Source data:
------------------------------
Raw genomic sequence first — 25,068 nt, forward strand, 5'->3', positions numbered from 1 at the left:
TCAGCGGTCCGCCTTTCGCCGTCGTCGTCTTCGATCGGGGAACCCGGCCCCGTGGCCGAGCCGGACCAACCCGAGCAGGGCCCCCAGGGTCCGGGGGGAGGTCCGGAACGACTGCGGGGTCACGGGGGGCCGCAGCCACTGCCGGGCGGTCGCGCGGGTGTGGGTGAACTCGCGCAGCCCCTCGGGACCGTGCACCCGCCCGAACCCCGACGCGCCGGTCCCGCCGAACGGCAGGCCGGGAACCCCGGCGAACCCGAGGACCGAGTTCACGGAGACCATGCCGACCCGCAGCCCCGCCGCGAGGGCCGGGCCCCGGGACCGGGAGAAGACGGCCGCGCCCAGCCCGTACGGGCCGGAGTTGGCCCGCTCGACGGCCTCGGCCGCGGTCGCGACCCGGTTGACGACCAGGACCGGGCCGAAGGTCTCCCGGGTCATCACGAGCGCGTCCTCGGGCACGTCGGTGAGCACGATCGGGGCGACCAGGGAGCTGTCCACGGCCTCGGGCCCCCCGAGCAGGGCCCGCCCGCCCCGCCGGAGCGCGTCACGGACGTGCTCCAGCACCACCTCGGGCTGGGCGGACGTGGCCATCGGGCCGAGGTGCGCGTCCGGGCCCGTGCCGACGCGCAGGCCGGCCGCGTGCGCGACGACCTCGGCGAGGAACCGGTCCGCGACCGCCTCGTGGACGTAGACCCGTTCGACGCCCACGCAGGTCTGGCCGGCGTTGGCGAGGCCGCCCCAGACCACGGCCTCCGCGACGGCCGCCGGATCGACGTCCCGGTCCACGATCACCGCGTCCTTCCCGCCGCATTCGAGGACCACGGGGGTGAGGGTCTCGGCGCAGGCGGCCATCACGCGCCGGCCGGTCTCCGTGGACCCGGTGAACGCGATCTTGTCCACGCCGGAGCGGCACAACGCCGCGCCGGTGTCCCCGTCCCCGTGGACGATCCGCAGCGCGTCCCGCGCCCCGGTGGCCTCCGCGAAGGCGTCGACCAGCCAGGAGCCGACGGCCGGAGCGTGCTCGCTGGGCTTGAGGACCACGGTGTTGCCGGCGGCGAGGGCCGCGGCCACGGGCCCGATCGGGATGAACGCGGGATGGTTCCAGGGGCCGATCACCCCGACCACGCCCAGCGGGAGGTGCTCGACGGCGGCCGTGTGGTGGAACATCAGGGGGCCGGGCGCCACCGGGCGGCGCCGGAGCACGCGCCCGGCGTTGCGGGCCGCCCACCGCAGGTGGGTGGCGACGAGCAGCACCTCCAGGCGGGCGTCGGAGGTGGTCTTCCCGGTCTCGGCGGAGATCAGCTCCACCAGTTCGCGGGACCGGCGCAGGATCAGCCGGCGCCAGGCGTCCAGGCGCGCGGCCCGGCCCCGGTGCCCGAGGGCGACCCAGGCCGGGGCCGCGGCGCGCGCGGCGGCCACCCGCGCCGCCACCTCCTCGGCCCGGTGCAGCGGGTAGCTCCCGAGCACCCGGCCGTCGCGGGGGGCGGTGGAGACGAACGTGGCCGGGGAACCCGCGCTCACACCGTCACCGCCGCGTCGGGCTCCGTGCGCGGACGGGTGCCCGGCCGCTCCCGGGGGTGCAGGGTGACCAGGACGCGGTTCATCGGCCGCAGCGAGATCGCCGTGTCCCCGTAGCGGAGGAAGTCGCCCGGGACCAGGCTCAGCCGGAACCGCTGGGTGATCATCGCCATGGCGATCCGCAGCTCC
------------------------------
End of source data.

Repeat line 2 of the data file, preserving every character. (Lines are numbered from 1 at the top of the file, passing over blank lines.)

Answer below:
TCAGCGGTCCGCCTTTCGCCGTCGTCGTCTTCGATCGGGGAACCCGGCCCCGTGGCCGAGCCGGACCAACCCGAGCAGGGCCCCCAGGGTCCGGGGGGAGGTCCGGAACGACTGCGGGGTCACGGGGGGCCGCAGCCACTGCCGGGCGGTCGCGCGGGTGTGGGTGAACTCGCGCAGCCCCTCGGGACCGTGCACCCGCCCGAACCCCGACGCGCCGGTCCCGCCGAACGGCAGGCCGGGAACCCCGGCGAACCCGAGGACCGAGTTCACGGAGACCATGCCGACCCGCAGCCCCGCCGCGAGGGCCGGGCCCCGGGACCGGGAGAAGACGGCCGCGCCCAGCCCGTACGGGCCGGAGTTGGCCCGCTCGACGGCCTCGGCCGCGGTCGCGACCCGGTTGACGACCAGGACCGGGCCGAAGGTCTCCCGGGTCATCACGAGCGCGTCCTCGGGCACGTCGGTGAGCACGATCGGGGCGACCAGGGAGCTGTCCACGGCCTCGGGCCCCCCGAGCAGGGCCCGCCCGCCCCGCCGGAGCGCGTCACGGACGTGCTCCAGCACCACCTCGGGCTGGGCGGACGTGGCCATCGGGCCGAGGTGCGCGTCCGGGCCCGTGCCGACGCGCAGGCCGGCCGCGTGCGCGACGACCTCGGCGAGGAACCGGTCCGCGACCGCCTCGTGGACGTAGACCCGTTCGACGCCCACGCAGGTCTGGCCGGCGTTGGCGAGGCCGCCCCAGACCACGGCCTCCGCGACGGCCGCCGGATCGACGTCCCGGTCCACGATCACCGCGTCCTTCCCGCCGCATTCGAGGACCACGGGGGTGAGGGTCTCGGCGCAGGCGGCCATCACGCGCCGGCCGGTCTCCGTGGACCCGGTGAACGCGATCTTGTCCACGCCGGAGCGGCACAACGCCGCGCCGGTGTCCCCGTCCCCGTGGACGATCCGCAGCGCGTCCCGCGCCCCGGTGGCCTCCGCGAAGGCGTCGACCAGCCAGGAGCCGACGGCCGGAGCGTGCTCGCTGGGCTTGAGGACCACGGTGTTGCCGGCGGCGAGGGCCGCGGCCACGGGCCCGATCGGGATGAACGCGGGATGGTTCCAGGGGCCGATCACCCCGACCACGCCCAGCGGGAGGTGCTCGACGGCGGCCGTGTGGTGGAACATCAGGGGGCCGGGCGCCACCGGGCGGCGCCGGAGCACGCGCCCGGCGTTGCGGGCCGCCCACCGCAGGTGGGTGGCGACGAGCAGCACCTCCAGGCGGGCGTCGGAGGTGGTCTTCCCGGTCTCGGCGGAGATCAGCTCCACCAGTTCGCGGGACCGGCGCAGGATCAGCCGGCGCCAGGCGTCCAGGCGCGCGGCCCGGCCCCGGTGCCCGAGGGCGACCCAGGCCGGGGCCGCGGCGCGCGCGGCGGCCACCCGCGCCGCCACCTCCTCGGCCCGGTGCAGCGGGTAGCTCCCGAGCACCCGGCCGTCGCGGGGGGCGGTGGAGACGAACGTGGCCGGGGAACCCGCGCTCACACCGTCACCGCCGCGTCGGGCTCCGTGCGCGGACGGGTGCCCGGCCGCTCCCGGGGGTGCAGGGTGACCAGGACGCGGTTCATCGGCCGCAGCGAGATCGCCGTGTCCCCGTAGCGGAGGAAGTCGCCCGGGACCAGGCTCAGCCGGAACCGCTGGGTGATCATCGCCATGGCGATCCGCAGCTCC